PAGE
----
At the start in second place behind the Federal President: Defense Minister Boris Pistorius (SPD) succeeds in his debut in the SPIEGEL politician stairs a dream start. The former Minister of the Interior of Lower Saxony leaves his cabinet colleagues far behind.

This also has to do with the fact that the respondents are more dissatisfied with other frontmen of the Berlin traffic light coalition than they were six months ago. The Greens Cem Özdemir and Annalena Baerbock are losing support, as are the SPD department heads Karl Lauterbach (health) and Interior Minister Nancy Faeser (four to six percentage points).

The relegated of the season is Economics Minister Robert Habeck (Greens), who crashes by 15 percentage points – the dispute over the Building Energy Act and the witness affair surrounding his now retired state secretary Patrick Graichen have apparently damaged Habeck's reputation.

At the same time, the prominent Union politicians cannot benefit from the weakness of the competition. Friedrich Merz (CDU) and Markus Söder (CSU) are losing support (four percentage points each).

In the case of the Prime Minister of North Rhine-Westphalia, Hendrik Wüst (CDU), apparently the biggest problem is that many respondents do not even know him (31 percent).

Controversy over the fight against climate change

On behalf of SPIEGEL, the opinion research institute Kantar Public also asked for attitudes to other topics.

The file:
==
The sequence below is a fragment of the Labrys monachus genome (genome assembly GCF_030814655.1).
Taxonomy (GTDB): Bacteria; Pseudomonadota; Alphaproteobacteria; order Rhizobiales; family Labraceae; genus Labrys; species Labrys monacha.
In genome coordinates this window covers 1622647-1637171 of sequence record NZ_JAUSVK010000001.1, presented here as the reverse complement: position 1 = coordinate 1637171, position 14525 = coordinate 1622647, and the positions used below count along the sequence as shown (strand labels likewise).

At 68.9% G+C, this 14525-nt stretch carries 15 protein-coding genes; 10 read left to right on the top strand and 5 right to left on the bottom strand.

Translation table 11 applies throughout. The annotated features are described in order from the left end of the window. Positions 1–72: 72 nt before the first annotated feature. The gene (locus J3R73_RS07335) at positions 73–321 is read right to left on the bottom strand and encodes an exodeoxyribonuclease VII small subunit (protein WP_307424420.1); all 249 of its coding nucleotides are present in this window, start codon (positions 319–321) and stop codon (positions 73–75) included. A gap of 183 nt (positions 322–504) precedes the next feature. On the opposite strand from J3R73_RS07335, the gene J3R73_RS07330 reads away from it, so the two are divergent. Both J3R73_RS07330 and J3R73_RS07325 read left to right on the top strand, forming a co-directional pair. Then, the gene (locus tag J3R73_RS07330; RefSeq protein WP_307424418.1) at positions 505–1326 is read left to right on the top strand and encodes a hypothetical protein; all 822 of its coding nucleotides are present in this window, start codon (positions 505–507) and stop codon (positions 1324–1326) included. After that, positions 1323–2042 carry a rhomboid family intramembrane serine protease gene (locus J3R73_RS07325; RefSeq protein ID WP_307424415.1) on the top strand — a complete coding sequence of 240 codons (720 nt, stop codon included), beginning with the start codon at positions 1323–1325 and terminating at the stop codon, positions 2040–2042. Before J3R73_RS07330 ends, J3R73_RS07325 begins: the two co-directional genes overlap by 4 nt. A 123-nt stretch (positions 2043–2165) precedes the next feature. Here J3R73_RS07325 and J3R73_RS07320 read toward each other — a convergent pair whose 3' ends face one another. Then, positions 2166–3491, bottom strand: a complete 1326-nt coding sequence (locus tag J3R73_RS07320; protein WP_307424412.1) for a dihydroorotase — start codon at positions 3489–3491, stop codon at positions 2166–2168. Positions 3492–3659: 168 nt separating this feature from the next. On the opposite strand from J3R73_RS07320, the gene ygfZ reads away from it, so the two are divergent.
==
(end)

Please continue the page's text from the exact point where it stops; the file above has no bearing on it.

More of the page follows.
With regard to the fight against climate change, a split in public opinion is revealed: supporters of the Greens (85 percent) and the Left (87 percent) are moving too slowly in terms of action.

On the other hand, supporters of the FDP (52 percent) and AfD (73 percent) consider the pace to be too fast. Comparatively often, younger people (50 percent) and those with a higher level of formal education (55 percent) are also in favor of more climate protection.

Majority of Germans expect a prolonged war in Ukraine

Almost a year and a half after the start of the Russian invasion of Ukraine, Germans do not expect the conflict to end quickly: two-thirds believe that the war will not end until next year or the year after at the earliest.

Opinions divided on AfD district administrator in Sonneberg

The AfD's success in Sonneberg, Thuringia, worries West Germans more about democracy than East Germans – women in particular often express such fears. In Sonneberg, Robert Sesselmann was the first AfD politician in Germany to be elected district administrator.

For the survey on how the popularity and awareness of politicians are changing, Kantar interviewed a total of 1027 people by telephone.